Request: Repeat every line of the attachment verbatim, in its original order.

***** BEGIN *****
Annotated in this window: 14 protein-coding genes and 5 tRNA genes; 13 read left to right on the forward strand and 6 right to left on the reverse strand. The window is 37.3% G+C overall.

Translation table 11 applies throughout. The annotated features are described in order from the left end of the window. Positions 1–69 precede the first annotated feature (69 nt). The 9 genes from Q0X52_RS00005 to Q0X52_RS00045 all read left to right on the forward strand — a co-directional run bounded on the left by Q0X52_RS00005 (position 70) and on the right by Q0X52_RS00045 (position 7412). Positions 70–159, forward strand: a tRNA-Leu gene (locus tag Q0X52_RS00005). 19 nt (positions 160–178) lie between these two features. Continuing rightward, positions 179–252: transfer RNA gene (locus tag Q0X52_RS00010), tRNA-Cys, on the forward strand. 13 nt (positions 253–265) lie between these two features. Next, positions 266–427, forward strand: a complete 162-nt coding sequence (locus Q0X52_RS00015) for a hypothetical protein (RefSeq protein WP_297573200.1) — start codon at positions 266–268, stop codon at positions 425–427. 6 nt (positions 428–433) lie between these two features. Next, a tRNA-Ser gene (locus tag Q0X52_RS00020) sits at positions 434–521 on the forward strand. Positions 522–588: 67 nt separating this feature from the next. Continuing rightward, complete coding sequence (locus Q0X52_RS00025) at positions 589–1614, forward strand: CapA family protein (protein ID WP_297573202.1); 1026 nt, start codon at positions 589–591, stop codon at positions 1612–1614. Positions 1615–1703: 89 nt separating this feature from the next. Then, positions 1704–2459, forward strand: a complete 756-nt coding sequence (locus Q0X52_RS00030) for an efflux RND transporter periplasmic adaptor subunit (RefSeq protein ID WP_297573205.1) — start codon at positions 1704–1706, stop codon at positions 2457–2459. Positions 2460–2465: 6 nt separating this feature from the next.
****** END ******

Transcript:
Annotated in this window: 14 protein-coding genes and 5 tRNA genes; 13 read left to right on the forward strand and 6 right to left on the reverse strand. The window is 37.3% G+C overall.

Translation table 11 applies throughout. The annotated features are described in order from the left end of the window. Positions 1–69 precede the first annotated feature (69 nt). The 9 genes from Q0X52_RS00005 to Q0X52_RS00045 all read left to right on the forward strand — a co-directional run bounded on the left by Q0X52_RS00005 (position 70) and on the right by Q0X52_RS00045 (position 7412). Positions 70–159, forward strand: a tRNA-Leu gene (locus tag Q0X52_RS00005). 19 nt (positions 160–178) lie between these two features. Continuing rightward, positions 179–252: transfer RNA gene (locus tag Q0X52_RS00010), tRNA-Cys, on the forward strand. 13 nt (positions 253–265) lie between these two features. Next, positions 266–427, forward strand: a complete 162-nt coding sequence (locus Q0X52_RS00015) for a hypothetical protein (RefSeq protein WP_297573200.1) — start codon at positions 266–268, stop codon at positions 425–427. 6 nt (positions 428–433) lie between these two features. Next, a tRNA-Ser gene (locus tag Q0X52_RS00020) sits at positions 434–521 on the forward strand. Positions 522–588: 67 nt separating this feature from the next. Continuing rightward, complete coding sequence (locus Q0X52_RS00025) at positions 589–1614, forward strand: CapA family protein (protein ID WP_297573202.1); 1026 nt, start codon at positions 589–591, stop codon at positions 1612–1614. Positions 1615–1703: 89 nt separating this feature from the next. Then, positions 1704–2459, forward strand: a complete 756-nt coding sequence (locus Q0X52_RS00030) for an efflux RND transporter periplasmic adaptor subunit (RefSeq protein ID WP_297573205.1) — start codon at positions 1704–1706, stop codon at positions 2457–2459. Positions 2460–2465: 6 nt separating this feature from the next.